“The ability to work in any art form with the digital game’s unique capabilities for expression shouldn’t be restricted to a privileged (and profit-oriented) few. If everyone is given the means to work in an art form, then we’ll invariably see a much more diverse, experimental, and ultimately rich body of work” (21). When we talk to students about authorship and intent and the rhetoric of video games, it can be tricky. Most big, studio-driven games don’t have a single person who we look to as the primary creative force. It took decades for us to do the same with film, as producers were more readily given credit for a film’s ‘message’ or creative success until the 50s and 60s. With the smaller games that Anthropy and others make, there is typically one person who is responsible for the game, making authorship clear. This makes them nice, easy texts to use in the classroom, but I think it’s important to discuss how those big studio games still have authors and messages and should be critiqued as such.

“Given the expenses of distributing a game – lot check, compatibility testing, printing, marketing – how does anyone afford to make games?” (33-4). She tracks the tie between development cost and who has made games historically – middle-upper class white guys – and how computers and the Internet (35) have made distribution of small, independent games much easier, changing the landscape of what games look like and how we view game developers. This is one of the most interesting and important points in the book, I think.

“A game is an experience created by rules” (43). She goes into considerable detail in arguing for this definition of a game, and I think it works. Without rules, a ‘game’ is just activity, and video games automatically introduce rules by having a world that is run by rules – of physics, and systems, etc. It might be interesting to ask students to define what a game is, especially if we discuss games like Gone Home or Her Story, since they don’t have the trappings or rules that are typically found in popular games. But I’m not sure when I’d fit this in during a composition class.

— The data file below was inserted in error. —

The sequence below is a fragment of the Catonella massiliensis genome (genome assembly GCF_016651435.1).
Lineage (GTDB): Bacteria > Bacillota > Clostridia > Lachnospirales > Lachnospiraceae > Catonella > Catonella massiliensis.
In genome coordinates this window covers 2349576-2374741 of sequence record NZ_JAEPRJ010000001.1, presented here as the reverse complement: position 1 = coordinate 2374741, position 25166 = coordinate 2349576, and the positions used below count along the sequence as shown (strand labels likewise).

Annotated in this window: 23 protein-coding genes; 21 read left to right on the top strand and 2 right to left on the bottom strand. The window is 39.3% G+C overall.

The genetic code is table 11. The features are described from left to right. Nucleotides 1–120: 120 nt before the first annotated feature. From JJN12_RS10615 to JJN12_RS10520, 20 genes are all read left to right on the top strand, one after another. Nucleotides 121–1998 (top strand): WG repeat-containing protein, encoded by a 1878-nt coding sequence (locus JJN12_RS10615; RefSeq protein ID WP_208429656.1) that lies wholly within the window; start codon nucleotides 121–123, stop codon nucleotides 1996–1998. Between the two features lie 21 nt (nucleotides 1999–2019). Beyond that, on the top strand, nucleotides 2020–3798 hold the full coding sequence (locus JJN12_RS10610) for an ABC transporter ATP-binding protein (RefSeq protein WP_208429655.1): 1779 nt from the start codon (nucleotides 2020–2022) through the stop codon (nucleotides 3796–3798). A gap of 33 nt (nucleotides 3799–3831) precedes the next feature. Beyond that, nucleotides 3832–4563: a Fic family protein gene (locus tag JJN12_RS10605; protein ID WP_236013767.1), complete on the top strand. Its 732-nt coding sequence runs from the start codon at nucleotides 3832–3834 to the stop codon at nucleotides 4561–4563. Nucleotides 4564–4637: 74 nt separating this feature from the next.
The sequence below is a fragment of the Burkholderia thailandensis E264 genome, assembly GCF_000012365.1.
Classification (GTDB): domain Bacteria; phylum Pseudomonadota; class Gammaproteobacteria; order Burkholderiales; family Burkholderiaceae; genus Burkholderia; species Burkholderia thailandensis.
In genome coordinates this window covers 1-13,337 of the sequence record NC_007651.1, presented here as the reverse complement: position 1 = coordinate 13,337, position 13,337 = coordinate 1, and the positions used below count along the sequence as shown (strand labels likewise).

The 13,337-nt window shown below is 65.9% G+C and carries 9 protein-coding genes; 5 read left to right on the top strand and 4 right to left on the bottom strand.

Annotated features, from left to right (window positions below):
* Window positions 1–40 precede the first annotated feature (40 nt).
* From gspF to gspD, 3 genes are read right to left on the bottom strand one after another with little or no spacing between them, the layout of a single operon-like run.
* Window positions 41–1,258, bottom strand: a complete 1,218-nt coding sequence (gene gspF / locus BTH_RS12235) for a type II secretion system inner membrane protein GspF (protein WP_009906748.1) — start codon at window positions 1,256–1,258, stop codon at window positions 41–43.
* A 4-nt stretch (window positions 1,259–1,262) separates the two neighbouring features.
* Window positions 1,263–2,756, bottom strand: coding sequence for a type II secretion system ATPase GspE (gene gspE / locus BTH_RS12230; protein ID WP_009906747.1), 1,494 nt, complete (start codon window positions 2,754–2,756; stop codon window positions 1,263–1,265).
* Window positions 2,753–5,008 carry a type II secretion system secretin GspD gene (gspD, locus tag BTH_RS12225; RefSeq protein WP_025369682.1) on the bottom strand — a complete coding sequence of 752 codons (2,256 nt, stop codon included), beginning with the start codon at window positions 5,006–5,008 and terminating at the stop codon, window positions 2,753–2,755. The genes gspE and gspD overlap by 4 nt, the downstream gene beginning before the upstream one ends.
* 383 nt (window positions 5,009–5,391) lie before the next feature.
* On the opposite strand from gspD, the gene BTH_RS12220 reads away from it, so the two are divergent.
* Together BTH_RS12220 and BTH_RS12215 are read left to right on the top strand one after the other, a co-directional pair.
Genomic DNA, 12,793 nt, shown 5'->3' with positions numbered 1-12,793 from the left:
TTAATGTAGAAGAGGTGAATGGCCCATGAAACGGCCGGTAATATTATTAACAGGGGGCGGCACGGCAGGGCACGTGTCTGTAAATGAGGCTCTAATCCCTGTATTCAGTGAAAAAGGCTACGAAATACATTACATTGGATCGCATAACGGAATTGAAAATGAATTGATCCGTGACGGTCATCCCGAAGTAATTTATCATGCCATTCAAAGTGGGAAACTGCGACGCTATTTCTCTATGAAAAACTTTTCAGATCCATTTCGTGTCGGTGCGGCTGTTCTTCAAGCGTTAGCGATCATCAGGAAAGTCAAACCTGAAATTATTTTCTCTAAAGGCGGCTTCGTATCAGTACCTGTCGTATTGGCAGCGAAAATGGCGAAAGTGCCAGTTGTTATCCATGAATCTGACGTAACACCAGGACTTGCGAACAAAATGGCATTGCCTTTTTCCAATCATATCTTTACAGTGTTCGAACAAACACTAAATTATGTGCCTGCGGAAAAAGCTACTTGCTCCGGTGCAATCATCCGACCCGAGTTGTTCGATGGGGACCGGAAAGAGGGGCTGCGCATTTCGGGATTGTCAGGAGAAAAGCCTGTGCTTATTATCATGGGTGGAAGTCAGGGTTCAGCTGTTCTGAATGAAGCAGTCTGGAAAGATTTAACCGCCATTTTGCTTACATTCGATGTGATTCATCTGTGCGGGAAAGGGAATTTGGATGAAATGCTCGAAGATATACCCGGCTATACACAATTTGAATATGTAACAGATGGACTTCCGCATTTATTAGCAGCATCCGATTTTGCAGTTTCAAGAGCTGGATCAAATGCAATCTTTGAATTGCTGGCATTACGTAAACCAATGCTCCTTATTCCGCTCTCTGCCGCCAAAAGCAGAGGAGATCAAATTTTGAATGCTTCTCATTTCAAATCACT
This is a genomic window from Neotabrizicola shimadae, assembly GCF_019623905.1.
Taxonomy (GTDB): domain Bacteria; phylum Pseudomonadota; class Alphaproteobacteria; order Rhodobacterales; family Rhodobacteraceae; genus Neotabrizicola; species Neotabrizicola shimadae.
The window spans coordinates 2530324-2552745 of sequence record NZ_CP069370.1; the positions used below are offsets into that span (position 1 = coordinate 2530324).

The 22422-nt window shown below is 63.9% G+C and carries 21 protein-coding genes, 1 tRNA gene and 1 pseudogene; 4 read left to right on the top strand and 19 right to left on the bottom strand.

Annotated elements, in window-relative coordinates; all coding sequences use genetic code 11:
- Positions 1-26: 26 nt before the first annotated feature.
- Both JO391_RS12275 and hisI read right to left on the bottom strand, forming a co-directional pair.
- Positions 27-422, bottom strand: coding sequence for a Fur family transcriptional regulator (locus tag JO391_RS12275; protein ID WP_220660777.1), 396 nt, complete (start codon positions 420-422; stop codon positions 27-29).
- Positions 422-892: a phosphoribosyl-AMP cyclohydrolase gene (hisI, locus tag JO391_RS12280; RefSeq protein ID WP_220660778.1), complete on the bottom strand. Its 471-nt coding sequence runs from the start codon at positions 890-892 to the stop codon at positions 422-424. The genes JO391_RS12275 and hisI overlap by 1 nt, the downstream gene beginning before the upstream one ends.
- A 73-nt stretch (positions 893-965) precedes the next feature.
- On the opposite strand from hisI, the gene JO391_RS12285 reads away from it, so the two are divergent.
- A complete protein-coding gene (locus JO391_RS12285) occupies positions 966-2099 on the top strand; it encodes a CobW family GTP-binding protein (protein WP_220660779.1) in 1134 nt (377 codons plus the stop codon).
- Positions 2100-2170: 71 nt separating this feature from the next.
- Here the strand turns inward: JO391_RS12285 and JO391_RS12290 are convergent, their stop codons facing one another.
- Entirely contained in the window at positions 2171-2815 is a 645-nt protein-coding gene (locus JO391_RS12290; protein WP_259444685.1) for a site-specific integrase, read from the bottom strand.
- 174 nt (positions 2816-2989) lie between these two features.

“Folk games, like folk songs and folk texts such as the Bible, have no single credited author, but rather many untraceable authors over many years. They’re artifacts shaped by entire cultures, and generally they can tell us a lot about those cultures” (49). This is a huge part of how I already teach games to my students. Why should we study videogames? Because they are a reflection of who we are as a culture, regardless of the genre or platform or audience. Most games are commercial products first, yes, but like film and popular music before them, they still say something about the producing culture’s values, beliefs, and attitudes towards itself.